A century of court rulings gives state and local public health officials the wide authority to restrict individual liberty in order to control disease and protect health. But this power isn’t enough to stop a pandemic.
Public health’s real power comes from something less tangible — trust. Trust that the people running these health agencies act in the public’s best interest. Trust that they will share accurate and timely information. Trust that they treat all people equally and fairly. And trust that public health decisions are backed by science and untainted by political partisanship.
Trust is critical in the coronavirus pandemic response. There is no vaccine and no effective treatment, so individual willingness to change behavior is the only way to stop the transmission of a deadly virus that exploits our physical contacts. To limit its spread, we are employing epidemic control measures that have been around for centuries — isolation, quarantine, social distancing, hygiene, etc.
A legal mandate to do these things will only go so far. We do them because of our social contract to care about each other. We do them when we see others doing them. We are also more likely to do these things when we trust and believe in the people asking us to do them.
Sadly, the number of people who say they trust the federal government has decreased from over 70% in the 1950s to 17% this year. This is trust in government broadly, but it’s not hard to imagine this spilling over to trust in national, state, and local public health officials and their ability to respond effectively in a disaster.
For decades, Americans have been told their government can’t do anything right. Every government failure is further proof of its inadequacy, creating a self-reinforcing loop of dysfunction.
Further undermining faith in institutions are long-running PR campaigns to sow public doubt in science and its practitioners. Decades-long efforts to dispute conclusions about smoking, vaccines, and global warming subvert trust in proven scientific facts.
Public health is not blameless in this erosion of trust. It took many years for the U.S. Public Health Service to stop and acknowledge the racist legacy of the Tuskegee Syphilis Study, which needlessly exploited and harmed hundreds of Black men and undermined the African American community’s trust in public health.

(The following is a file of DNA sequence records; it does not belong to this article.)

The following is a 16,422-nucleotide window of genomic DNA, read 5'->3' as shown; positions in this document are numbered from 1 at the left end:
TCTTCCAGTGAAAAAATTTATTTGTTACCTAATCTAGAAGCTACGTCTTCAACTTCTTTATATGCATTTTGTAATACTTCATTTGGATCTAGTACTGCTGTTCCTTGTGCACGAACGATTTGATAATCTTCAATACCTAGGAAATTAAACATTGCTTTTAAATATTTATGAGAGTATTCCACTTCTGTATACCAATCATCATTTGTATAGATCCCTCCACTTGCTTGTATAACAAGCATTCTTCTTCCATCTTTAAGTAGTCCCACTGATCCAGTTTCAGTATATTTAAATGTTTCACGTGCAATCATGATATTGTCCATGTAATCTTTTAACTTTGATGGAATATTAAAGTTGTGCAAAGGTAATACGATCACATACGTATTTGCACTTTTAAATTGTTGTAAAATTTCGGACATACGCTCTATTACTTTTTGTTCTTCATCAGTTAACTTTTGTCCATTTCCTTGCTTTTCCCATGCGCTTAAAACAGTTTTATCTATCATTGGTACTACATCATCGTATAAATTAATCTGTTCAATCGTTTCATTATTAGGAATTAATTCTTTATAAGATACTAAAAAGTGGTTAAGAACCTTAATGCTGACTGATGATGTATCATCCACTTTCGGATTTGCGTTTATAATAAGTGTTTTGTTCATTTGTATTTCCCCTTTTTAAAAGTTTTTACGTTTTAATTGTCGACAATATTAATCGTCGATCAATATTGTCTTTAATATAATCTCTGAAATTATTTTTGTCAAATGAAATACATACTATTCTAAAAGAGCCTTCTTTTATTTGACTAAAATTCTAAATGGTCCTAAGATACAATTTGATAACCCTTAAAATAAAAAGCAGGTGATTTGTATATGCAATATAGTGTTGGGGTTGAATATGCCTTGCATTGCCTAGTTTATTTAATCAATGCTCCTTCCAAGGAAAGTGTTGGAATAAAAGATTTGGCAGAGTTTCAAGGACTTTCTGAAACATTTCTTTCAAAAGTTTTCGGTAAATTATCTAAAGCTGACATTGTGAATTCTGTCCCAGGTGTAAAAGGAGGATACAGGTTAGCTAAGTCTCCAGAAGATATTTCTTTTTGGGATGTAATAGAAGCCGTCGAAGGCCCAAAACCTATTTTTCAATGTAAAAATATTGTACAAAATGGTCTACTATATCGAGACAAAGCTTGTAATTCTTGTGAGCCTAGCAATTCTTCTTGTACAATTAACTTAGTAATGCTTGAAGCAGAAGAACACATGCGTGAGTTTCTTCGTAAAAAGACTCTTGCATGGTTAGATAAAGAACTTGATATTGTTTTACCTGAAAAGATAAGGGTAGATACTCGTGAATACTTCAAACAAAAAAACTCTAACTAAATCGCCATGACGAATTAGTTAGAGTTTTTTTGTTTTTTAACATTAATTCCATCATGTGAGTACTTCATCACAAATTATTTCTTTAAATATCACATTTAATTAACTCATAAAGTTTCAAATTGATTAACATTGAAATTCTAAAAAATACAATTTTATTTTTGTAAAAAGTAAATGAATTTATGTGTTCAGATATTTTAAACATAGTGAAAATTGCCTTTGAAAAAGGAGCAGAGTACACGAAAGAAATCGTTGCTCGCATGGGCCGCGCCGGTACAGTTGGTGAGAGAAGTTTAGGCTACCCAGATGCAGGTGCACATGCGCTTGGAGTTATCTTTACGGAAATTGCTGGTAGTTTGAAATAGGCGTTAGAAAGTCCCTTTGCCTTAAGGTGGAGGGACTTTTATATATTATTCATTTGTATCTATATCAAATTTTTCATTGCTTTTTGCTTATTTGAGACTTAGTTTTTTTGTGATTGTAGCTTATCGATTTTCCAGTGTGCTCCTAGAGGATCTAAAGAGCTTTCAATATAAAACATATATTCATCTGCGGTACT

The SARS-CoV-2 virus is raging in the U.S., especially in states that downplayed the risk and yielded to calls for reopening businesses. But rather than stand together and model an appropriate and coordinated response against COVID-19, political leaders at all levels are paragons of fecklessness and distrust. President Donald Trump grumbles about the treatment being worse than the disease and blames too much testing for revealing the full extent of the outbreak.
Some politicians are actively undermining and attacking the professionals trying to protect our health and economy rather than take responsibility for their failed leadership. They use their power to manipulate health data and downplay the impact of a virus that is sending up to 20% to the hospital and killing over 1% of the diagnosed. Public health officials have been forced out of their jobs and subjected to death threats when they try to do their jobs.
And then there’s the mask. This simple and effective tool to limit spread has been turned into a political loyalty test. The president even mused that people wear them as an anti-Trump symbol, sabotaging the lifesaving message of his own public health experts. It’s not surprising that some Republican officials have been reluctant to mandate their use even in the face of a rising number of cases. They’d rather risk more COVID-19 deaths than a mean tweet.
This lack of a consistent, objective, and scientifically valid national message further erodes public trust. No one seems to be in charge. Authoritative voices like Anthony Fauci are drowned out and constrained. False and misleading information is amplified by biased media outlets, reinforcing the government-can’t-do-anything-right narrative. No one knows who to believe. And when you don’t know who to believe, you’ll believe anything.
Drew Harris, a population health and health policy analyst, is a member of The Inquirer’s Health Advisory Panel.